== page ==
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Friday, 16 November, 2001, 19:40 GMT
Superleague: Good for Europe's domestic game?
Europe's fourteen most powerful football clubs have been meeting in Paris.

Each time the G14 meets the amount of influence it wields over European football games appears to increase and the prospect of a European Superleague draws ever closer.

It's seemed more obvious than ever this season that teams save their star players for the European matches putting forward weaker teams for their domestic league games.

The Europewide debate this week asks: Would a European Superleague permanently damage the domestic game?

Europe Today's Katya Adler brought together two football fanatics, the BBC's Teresa Guerreiro and first the French freelance journalist, Philippe Auclair.

This debate is now closed. Read a selection of your comments below.

Your reaction

The Champions League in its current structure needs to be looked at. It's not right that one country can have as many as 4 teams competing when the champions of other nations have to take part in at least 1 qualifying round. It should be kept just for champions and not devalued by the greed of the so-called G14 who care only about money and ruining football as a game.
Karen Ramsay, Scotland

How dare Roy Rocket spread his irrational and poorly researched diatribes on this site. Second and Third Division clubs are the very lifeblood of the British game, tied into more than the money-grubbing big business of Premiership football. To create a European Superleague would damage the heritage of the country as a whole, and not just sport.
Walter Krivitsky, UK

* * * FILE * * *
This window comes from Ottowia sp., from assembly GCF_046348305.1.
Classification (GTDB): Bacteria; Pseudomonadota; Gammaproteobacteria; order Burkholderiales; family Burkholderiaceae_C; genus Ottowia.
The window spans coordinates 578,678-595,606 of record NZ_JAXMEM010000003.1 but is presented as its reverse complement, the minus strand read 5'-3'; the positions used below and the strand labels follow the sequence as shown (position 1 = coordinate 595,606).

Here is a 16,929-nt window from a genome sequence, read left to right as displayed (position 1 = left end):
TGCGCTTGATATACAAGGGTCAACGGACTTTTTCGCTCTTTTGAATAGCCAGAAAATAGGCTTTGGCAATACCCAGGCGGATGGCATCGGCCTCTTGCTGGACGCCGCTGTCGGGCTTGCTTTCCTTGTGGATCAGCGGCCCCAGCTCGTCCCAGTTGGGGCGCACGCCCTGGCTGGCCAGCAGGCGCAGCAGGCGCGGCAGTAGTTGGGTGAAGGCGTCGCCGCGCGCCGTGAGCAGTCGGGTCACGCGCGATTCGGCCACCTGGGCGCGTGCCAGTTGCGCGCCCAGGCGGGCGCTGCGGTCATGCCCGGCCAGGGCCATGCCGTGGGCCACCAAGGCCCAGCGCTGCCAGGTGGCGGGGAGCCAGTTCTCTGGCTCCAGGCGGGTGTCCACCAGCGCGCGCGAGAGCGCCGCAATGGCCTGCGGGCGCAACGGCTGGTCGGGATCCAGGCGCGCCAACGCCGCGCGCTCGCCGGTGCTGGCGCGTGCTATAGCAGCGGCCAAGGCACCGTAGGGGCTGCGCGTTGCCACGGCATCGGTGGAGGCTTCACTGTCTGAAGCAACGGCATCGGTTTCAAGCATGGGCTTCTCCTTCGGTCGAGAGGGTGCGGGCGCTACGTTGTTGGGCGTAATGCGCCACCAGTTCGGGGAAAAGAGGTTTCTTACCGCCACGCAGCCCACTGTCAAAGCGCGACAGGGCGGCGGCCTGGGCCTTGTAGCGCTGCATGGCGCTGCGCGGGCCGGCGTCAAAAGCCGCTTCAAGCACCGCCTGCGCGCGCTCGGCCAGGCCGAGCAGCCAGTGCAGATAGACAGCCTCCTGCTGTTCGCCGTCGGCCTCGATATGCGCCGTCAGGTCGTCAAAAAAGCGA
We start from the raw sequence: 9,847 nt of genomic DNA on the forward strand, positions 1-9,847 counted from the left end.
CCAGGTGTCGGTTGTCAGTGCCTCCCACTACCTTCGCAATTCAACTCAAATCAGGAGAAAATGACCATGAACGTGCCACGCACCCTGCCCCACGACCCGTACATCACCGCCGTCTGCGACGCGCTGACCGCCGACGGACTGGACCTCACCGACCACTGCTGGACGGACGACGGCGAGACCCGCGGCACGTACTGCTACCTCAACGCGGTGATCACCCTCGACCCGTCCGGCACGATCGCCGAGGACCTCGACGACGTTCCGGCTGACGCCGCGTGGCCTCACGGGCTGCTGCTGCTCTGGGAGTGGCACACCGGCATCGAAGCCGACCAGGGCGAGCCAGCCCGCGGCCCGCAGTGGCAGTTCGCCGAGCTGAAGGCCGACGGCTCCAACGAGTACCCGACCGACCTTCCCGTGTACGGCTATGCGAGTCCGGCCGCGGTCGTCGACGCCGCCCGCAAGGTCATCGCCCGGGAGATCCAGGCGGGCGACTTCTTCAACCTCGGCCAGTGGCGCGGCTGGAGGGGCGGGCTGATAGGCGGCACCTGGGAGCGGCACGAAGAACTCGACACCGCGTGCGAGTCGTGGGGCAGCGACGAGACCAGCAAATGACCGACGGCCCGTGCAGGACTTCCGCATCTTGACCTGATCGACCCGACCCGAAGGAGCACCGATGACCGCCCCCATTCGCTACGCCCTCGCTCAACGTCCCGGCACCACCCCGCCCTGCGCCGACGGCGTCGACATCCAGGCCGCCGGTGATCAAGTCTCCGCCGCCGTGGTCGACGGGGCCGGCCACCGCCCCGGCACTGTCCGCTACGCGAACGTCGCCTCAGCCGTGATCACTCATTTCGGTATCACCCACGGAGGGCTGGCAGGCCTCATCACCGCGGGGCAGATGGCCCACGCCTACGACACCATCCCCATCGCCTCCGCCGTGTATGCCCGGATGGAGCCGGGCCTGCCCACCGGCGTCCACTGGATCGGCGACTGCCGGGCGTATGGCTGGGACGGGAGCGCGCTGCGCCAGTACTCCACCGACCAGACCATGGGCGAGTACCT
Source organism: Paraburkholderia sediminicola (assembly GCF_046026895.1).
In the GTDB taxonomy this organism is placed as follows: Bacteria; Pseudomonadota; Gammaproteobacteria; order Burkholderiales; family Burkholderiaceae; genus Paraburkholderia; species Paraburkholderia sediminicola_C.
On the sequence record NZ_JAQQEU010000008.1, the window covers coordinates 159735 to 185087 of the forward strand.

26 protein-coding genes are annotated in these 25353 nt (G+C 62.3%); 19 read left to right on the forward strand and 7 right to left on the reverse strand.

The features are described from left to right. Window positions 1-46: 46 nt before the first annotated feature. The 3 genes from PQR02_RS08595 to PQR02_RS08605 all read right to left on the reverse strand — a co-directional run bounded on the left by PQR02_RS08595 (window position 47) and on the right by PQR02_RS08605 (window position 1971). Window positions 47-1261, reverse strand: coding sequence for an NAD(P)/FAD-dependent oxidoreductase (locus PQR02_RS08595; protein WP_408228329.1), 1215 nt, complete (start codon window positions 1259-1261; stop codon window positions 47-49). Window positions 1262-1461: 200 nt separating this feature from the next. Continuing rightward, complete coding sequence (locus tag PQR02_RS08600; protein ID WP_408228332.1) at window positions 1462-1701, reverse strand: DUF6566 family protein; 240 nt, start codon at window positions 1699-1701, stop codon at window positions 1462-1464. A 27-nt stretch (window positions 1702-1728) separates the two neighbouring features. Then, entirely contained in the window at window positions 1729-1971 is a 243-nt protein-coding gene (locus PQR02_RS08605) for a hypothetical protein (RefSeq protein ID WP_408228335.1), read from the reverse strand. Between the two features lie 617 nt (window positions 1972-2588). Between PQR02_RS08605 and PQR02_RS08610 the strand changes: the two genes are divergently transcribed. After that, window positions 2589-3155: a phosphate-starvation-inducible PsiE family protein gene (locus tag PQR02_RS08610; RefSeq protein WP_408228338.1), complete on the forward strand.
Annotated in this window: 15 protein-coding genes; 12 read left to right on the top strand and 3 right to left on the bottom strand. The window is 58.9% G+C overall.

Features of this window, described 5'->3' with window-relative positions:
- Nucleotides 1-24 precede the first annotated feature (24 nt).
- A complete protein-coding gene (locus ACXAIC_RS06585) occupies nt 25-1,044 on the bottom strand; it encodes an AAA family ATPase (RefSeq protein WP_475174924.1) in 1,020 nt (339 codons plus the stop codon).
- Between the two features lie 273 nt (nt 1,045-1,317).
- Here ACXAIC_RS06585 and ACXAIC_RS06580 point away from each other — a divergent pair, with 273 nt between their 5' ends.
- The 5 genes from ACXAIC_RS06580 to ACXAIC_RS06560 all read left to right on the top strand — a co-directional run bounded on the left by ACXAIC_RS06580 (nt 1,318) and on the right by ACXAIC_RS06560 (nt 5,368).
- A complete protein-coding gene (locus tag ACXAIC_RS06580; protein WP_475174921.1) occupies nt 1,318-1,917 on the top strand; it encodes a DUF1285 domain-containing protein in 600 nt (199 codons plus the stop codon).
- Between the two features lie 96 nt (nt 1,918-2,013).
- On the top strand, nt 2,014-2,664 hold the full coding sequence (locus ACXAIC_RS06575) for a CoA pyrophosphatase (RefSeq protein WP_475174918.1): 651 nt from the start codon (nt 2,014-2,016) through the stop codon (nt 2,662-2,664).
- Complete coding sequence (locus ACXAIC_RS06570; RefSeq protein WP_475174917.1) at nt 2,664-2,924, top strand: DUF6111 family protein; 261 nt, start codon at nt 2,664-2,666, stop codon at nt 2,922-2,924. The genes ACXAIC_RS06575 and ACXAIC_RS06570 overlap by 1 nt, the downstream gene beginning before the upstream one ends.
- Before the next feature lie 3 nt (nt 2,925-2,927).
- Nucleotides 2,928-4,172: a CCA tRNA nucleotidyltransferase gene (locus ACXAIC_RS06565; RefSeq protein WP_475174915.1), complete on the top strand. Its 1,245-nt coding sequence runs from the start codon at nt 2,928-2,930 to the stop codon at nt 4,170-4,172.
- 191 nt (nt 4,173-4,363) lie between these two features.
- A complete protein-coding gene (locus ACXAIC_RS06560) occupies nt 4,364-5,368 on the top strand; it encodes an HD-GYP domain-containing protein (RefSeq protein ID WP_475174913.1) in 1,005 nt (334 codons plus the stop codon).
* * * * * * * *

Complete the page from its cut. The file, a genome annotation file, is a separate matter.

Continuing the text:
A European superleague is essential for the game

Roy Rocket, UK
A European superleague is essential for the game. Only by dramatically reducing the number of teams that bloat the professional game in England - i.e. all those second and third division teams that are subsidised by the Premiership - can we hope to compete in the long run with our leaner continental rivals.
Roy Rocket, UK

The basic idea behind this is the same as that of the euro - attempting to make Europe a united front. I personally see no problem in have a euro football league. All the teams still have roots in the community much like all major sports in the United States. A definite yes, is the obvious answer in this situation.
Gus Strominger, USA

Some would say the Champions League is a European Superleague

Robert Parker, UK
Some would say the Champions League is a European Superleague. I would be very worried if a superleague run on American lines was produced because not every country would be able to send a side into European competition and this would devalue football as a whole.
Robert Parker, UK

Sports teams are meant to be for the community, not for the pockets of international business. How does one identify with a team that has no solid roots with its first fans?
Robert del Valle, USA

Why bother having a Euro-superleague, when the Champions League does the job perfectly. It provides a fairer chance to domestic league teams of qualification into a Euro level championship and at the same time doesn't denounce the importance of national leagues which I fear a Euro-superleague would.
David Wall, Germany (UK)

Listen now
... to both sides of the debate
See also:

09 Nov 01 | Football
Players vote to strike
02 Feb 01 | Rangers
Rangers apply for G14 membership
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